The outbreak of the viral disease COVID-19 has operations disrupted worldwide. The virus has also impacted the global economy and has created an incredibly difficult business climate. With international borders being closed, the global supply chain system is about to topple. In order to survive, businesses have no other option but to reinvent and improvise their supply chain models.

If we analyze things in retrospect, it seems that the dependency on a single country to fulfill the needs for raw materials or finalized products is the biggest mistake businesses have been making. For instance, many of the world’s biggest companies, including some of the Fortune Global 500 firms, rely heavily on China. When the Chinese government enforced the lockdown in Wuhan (China’s industrialized province where the outbreak originated), businesses across the world experienced major disruptions, causing some of the organizations to temporarily halt their operations.  

An Opportunity to Plan

As the quote goes, “don’t put all your eggs in one basket.” The virus has certainly exposed vulnerabilities of all those organizations who rely on just one country to fulfil their supply. As we hope that the conditions will approach normalcy soon, here are some measures companies can take to protect their supply chain systems.

*As the situation evolves every passing day, some of the perspectives in this article may fall out of date.

For companies that operate or have business relationships in the hardest hit countries, steps may include:

  • Prepare for additional costs or a price adjustment as a result of delays
  • Focus on cash flow, restrict non-essential travel and prepare for increased absenteeism
  • Maintain employee productivity by offering special incentives and flexible working arrangements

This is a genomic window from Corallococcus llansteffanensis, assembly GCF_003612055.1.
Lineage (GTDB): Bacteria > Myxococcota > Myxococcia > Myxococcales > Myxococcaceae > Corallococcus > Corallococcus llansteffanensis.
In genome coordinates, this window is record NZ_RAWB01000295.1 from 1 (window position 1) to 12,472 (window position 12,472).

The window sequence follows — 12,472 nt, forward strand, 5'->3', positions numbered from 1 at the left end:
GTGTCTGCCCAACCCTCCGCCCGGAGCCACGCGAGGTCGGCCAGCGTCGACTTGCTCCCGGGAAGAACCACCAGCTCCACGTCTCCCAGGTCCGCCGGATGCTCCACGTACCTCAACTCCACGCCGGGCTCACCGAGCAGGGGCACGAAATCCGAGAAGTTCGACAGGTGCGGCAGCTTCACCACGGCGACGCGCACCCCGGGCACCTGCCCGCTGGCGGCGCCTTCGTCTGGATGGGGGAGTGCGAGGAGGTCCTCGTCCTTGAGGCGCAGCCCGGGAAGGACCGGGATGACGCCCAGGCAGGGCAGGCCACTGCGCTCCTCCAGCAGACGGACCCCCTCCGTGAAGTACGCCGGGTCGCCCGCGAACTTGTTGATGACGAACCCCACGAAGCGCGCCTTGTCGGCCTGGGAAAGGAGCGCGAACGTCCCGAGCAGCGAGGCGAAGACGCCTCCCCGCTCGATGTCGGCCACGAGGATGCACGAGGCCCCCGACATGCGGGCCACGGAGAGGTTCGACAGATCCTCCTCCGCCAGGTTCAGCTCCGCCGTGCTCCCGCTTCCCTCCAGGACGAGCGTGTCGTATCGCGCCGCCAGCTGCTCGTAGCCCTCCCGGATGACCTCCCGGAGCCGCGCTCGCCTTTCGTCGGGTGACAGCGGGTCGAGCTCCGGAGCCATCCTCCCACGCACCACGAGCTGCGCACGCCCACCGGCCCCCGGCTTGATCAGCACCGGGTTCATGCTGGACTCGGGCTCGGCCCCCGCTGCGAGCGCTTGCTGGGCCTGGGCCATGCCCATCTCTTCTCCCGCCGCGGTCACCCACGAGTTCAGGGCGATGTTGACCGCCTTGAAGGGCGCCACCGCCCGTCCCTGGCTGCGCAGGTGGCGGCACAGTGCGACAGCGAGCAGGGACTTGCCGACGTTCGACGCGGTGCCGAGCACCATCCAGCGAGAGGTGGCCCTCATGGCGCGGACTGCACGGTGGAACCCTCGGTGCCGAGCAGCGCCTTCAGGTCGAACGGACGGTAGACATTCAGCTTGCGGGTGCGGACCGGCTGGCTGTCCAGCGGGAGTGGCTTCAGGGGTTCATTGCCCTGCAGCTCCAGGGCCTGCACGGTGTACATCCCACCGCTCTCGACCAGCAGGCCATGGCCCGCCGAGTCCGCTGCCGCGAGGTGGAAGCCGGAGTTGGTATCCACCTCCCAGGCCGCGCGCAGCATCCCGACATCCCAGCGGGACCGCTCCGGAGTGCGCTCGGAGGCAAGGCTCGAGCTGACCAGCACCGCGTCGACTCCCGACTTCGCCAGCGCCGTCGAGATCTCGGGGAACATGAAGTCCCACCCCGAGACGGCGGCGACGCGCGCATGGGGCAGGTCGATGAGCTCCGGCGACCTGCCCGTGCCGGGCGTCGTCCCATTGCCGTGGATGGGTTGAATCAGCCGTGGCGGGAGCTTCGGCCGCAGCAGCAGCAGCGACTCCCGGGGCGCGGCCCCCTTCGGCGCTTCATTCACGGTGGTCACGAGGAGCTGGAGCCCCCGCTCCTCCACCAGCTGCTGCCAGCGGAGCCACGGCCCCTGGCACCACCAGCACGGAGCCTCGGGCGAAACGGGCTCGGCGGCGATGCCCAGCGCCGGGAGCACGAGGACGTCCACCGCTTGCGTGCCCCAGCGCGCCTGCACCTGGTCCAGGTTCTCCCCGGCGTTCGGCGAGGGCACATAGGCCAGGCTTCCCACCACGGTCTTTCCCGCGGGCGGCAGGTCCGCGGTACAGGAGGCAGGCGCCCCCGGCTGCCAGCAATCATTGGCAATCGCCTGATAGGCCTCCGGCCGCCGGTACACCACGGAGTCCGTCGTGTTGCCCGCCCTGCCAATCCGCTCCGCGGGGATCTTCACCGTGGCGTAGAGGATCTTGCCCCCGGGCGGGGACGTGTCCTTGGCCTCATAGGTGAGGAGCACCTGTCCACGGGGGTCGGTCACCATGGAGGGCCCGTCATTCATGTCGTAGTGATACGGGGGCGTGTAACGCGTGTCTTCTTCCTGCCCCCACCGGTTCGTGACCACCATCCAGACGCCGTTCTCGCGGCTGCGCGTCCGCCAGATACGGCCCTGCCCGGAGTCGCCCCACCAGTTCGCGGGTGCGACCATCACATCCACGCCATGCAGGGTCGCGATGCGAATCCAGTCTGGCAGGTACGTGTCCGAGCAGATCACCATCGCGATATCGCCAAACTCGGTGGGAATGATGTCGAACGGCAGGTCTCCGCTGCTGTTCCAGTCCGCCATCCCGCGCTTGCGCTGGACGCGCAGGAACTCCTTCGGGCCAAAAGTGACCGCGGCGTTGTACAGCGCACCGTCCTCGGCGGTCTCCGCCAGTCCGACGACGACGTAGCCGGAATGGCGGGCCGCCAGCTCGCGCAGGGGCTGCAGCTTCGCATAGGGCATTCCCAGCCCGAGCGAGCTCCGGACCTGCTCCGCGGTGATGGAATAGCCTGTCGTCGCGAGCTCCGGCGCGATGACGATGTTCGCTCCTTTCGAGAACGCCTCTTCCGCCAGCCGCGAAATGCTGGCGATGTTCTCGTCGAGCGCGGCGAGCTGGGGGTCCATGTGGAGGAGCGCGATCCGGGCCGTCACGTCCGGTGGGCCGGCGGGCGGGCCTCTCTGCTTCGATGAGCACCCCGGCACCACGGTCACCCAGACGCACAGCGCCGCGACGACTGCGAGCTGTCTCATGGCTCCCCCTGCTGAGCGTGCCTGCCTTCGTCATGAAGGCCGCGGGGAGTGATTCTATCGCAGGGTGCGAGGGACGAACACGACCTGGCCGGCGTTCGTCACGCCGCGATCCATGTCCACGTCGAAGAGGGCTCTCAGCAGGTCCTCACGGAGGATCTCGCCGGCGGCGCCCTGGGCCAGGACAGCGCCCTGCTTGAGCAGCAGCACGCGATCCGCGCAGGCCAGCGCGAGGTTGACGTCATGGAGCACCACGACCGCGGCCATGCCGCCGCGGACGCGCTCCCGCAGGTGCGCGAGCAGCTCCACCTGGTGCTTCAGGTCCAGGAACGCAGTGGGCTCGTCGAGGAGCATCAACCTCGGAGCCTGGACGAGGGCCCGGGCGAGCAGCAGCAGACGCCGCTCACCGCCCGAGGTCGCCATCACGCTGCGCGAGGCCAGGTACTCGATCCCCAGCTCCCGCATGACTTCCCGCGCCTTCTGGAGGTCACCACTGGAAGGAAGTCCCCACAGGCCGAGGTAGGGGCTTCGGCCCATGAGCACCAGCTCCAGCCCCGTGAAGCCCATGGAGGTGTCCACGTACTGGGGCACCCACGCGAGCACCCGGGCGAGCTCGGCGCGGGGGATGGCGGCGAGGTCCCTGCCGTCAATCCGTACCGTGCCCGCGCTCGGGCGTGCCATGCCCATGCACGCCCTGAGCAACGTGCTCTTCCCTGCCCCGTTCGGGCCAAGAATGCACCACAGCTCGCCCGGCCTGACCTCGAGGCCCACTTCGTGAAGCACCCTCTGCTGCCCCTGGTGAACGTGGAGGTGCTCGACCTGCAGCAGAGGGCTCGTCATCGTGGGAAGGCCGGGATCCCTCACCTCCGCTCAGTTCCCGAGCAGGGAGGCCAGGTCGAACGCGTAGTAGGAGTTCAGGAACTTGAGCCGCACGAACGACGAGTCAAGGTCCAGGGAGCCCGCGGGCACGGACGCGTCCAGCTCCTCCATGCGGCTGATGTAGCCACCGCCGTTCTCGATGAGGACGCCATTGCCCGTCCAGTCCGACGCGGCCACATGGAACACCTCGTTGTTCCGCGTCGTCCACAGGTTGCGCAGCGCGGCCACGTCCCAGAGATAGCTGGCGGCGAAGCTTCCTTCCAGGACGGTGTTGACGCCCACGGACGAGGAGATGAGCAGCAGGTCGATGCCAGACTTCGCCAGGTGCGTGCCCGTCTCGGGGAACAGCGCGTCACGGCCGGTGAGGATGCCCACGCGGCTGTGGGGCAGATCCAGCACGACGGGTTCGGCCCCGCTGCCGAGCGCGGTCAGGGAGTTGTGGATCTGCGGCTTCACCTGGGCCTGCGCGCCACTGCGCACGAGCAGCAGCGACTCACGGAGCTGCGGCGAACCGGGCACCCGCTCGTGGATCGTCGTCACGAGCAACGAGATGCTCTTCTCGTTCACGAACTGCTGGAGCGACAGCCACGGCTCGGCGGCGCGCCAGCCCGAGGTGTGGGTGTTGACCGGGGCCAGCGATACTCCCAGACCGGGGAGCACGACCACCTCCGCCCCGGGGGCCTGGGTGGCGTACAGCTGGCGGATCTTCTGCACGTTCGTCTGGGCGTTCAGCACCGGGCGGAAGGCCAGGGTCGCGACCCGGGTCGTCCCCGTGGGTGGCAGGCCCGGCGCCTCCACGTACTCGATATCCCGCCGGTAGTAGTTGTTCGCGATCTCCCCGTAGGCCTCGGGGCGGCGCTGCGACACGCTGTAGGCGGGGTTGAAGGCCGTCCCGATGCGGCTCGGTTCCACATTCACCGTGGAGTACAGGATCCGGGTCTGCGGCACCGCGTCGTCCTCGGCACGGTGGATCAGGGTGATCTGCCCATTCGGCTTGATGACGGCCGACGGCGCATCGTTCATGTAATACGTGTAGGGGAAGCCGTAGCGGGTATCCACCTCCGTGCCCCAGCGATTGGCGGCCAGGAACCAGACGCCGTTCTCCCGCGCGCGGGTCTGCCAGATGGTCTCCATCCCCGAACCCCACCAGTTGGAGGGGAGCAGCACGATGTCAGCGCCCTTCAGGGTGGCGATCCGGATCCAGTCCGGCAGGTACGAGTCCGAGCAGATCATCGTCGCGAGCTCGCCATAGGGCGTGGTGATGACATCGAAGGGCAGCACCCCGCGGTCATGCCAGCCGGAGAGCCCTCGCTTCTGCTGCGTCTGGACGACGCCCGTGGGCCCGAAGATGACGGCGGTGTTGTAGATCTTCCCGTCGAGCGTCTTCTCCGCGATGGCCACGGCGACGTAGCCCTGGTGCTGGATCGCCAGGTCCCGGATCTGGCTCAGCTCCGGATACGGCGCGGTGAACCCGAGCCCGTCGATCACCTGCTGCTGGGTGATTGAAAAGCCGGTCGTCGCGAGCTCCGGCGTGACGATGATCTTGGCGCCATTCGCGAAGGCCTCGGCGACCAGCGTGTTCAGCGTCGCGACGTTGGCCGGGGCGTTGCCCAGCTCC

• Prepare succession plans for key executive positions and educate your workforce on COVID-19 symptoms and prevention
  • Enforce all preemptive measures in your offices and processing plants as prescribed by WHO and other health agencies
  • Create an alternative supply continuity plan during lockdownsUse after-sales stock as a bridge to ensuring resilience in the supply chain network

Preparing for Supply Chains Disruption

Natural disruptions like Tsunami or COVID-19 can happen at any time. It is important for businesses to be prepared for such unforeseeable scenarios. Decreased productivity, lack of access to staff and a considerable change in shopping practices and spending are the major challenges faced by businesses. It’s hard to figure out the full impact of coronavirus on supply chains as the situation is changing at an incredible pace.

However, supply chain leaders must come up with a long term plan to prepare for the worst.Here are some important steps supply chain managers must take:

  • Ensure easy access to inventory – keep it outside of hard-hit areas
  • Analyze the financial and legal implications of products not being delivered to customers
  • Build buffer stock and focus on identifying new suppliers in other countries.
  • Now is the time to discover or develop alternative sources and diversify value chains.